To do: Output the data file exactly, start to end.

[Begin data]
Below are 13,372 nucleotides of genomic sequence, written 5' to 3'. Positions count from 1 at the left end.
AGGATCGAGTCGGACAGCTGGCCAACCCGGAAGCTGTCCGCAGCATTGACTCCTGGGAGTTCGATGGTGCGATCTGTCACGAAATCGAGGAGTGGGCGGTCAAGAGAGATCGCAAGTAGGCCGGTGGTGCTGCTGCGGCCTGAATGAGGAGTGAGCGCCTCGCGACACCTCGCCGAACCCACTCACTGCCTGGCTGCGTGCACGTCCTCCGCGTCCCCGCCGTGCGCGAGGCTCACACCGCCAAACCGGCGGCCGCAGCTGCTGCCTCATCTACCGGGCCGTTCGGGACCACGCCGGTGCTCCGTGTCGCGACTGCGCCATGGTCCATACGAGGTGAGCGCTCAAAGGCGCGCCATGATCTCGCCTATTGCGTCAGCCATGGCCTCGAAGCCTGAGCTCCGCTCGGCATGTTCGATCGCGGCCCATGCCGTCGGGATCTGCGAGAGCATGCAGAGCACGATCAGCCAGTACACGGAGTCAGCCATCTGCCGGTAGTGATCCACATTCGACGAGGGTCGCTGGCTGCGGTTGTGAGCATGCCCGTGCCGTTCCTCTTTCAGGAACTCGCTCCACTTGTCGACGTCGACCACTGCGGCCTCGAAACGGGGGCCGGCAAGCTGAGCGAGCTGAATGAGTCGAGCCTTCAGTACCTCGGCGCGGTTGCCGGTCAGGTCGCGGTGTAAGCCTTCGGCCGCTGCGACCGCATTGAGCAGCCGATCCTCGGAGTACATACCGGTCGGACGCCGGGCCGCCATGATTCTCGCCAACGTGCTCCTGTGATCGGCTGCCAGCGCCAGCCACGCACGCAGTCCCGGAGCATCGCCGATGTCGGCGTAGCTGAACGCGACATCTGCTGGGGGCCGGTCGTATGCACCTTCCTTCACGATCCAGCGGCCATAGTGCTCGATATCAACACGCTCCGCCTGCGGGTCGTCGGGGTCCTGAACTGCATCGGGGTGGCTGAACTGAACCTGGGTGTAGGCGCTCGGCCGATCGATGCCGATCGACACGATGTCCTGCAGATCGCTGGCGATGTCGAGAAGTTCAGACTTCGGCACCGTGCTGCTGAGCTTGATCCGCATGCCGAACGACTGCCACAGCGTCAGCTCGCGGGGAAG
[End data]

Below are 13,372 nucleotides of genomic sequence, written 5' to 3'. Positions count from 1 at the left end.
AGGATCGAGTCGGACAGCTGGCCAACCCGGAAGCTGTCCGCAGCATTGACTCCTGGGAGTTCGATGGTGCGATCTGTCACGAAATCGAGGAGTGGGCGGTCAAGAGAGATCGCAAGTAGGCCGGTGGTGCTGCTGCGGCCTGAATGAGGAGTGAGCGCCTCGCGACACCTCGCCGAACCCACTCACTGCCTGGCTGCGTGCACGTCCTCCGCGTCCCCGCCGTGCGCGAGGCTCACACCGCCAAACCGGCGGCCGCAGCTGCTGCCTCATCTACCGGGCCGTTCGGGACCACGCCGGTGCTCCGTGTCGCGACTGCGCCATGGTCCATACGAGGTGAGCGCTCAAAGGCGCGCCATGATCTCGCCTATTGCGTCAGCCATGGCCTCGAAGCCTGAGCTCCGCTCGGCATGTTCGATCGCGGCCCATGCCGTCGGGATCTGCGAGAGCATGCAGAGCACGATCAGCCAGTACACGGAGTCAGCCATCTGCCGGTAGTGATCCACATTCGACGAGGGTCGCTGGCTGCGGTTGTGAGCATGCCCGTGCCGTTCCTCTTTCAGGAACTCGCTCCACTTGTCGACGTCGACCACTGCGGCCTCGAAACGGGGGCCGGCAAGCTGAGCGAGCTGAATGAGTCGAGCCTTCAGTACCTCGGCGCGGTTGCCGGTCAGGTCGCGGTGTAAGCCTTCGGCCGCTGCGACCGCATTGAGCAGCCGATCCTCGGAGTACATACCGGTCGGACGCCGGGCCGCCATGATTCTCGCCAACGTGCTCCTGTGATCGGCTGCCAGCGCCAGCCACGCACGCAGTCCCGGAGCATCGCCGATGTCGGCGTAGCTGAACGCGACATCTGCTGGGGGCCGGTCGTATGCACCTTCCTTCACGATCCAGCGGCCATAGTGCTCGATATCAACACGCTCCGCCTGCGGGTCGTCGGGGTCCTGAACTGCATCGGGGTGGCTGAACTGAACCTGGGTGTAGGCGCTCGGCCGATCGATGCCGATCGACACGATGTCCTGCAGATCGCTGGCGATGTCGAGAAGTTCAGACTTCGGCACCGTGCTGCTGAGCTTGATCCGCATGCCGAACGACTGCCACAGCGTCAGCTCGCGGGGAAG